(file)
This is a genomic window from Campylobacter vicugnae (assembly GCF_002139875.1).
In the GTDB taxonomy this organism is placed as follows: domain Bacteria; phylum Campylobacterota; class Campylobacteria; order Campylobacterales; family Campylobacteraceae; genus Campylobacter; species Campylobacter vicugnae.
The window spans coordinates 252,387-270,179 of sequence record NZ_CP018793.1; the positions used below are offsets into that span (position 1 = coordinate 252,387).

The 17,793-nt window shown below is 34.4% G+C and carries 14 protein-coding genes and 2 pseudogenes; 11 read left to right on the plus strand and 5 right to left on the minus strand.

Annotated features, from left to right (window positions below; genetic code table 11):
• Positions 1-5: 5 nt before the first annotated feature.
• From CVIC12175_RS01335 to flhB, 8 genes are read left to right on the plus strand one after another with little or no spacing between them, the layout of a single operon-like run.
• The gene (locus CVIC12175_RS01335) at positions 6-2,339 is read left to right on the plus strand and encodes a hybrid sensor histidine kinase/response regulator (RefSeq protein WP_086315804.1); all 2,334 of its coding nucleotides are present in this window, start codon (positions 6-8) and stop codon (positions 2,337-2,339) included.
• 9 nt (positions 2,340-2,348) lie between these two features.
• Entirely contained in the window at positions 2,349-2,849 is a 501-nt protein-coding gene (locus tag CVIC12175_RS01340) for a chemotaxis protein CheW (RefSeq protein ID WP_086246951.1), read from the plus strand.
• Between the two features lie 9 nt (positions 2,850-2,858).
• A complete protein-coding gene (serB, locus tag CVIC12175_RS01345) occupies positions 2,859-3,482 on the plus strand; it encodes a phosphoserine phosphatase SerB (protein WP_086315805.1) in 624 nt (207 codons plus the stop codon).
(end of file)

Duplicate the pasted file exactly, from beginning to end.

This is a genomic window from Campylobacter vicugnae (assembly GCF_002139875.1).
In the GTDB taxonomy this organism is placed as follows: domain Bacteria; phylum Campylobacterota; class Campylobacteria; order Campylobacterales; family Campylobacteraceae; genus Campylobacter; species Campylobacter vicugnae.
The window spans coordinates 252,387-270,179 of sequence record NZ_CP018793.1; the positions used below are offsets into that span (position 1 = coordinate 252,387).

The 17,793-nt window shown below is 34.4% G+C and carries 14 protein-coding genes and 2 pseudogenes; 11 read left to right on the plus strand and 5 right to left on the minus strand.

Annotated features, from left to right (window positions below; genetic code table 11):
• Positions 1-5: 5 nt before the first annotated feature.
• From CVIC12175_RS01335 to flhB, 8 genes are read left to right on the plus strand one after another with little or no spacing between them, the layout of a single operon-like run.
• The gene (locus CVIC12175_RS01335) at positions 6-2,339 is read left to right on the plus strand and encodes a hybrid sensor histidine kinase/response regulator (RefSeq protein WP_086315804.1); all 2,334 of its coding nucleotides are present in this window, start codon (positions 6-8) and stop codon (positions 2,337-2,339) included.
• 9 nt (positions 2,340-2,348) lie between these two features.
• Entirely contained in the window at positions 2,349-2,849 is a 501-nt protein-coding gene (locus tag CVIC12175_RS01340) for a chemotaxis protein CheW (RefSeq protein ID WP_086246951.1), read from the plus strand.
• Between the two features lie 9 nt (positions 2,850-2,858).
• A complete protein-coding gene (serB, locus tag CVIC12175_RS01345) occupies positions 2,859-3,482 on the plus strand; it encodes a phosphoserine phosphatase SerB (protein WP_086315805.1) in 624 nt (207 codons plus the stop codon).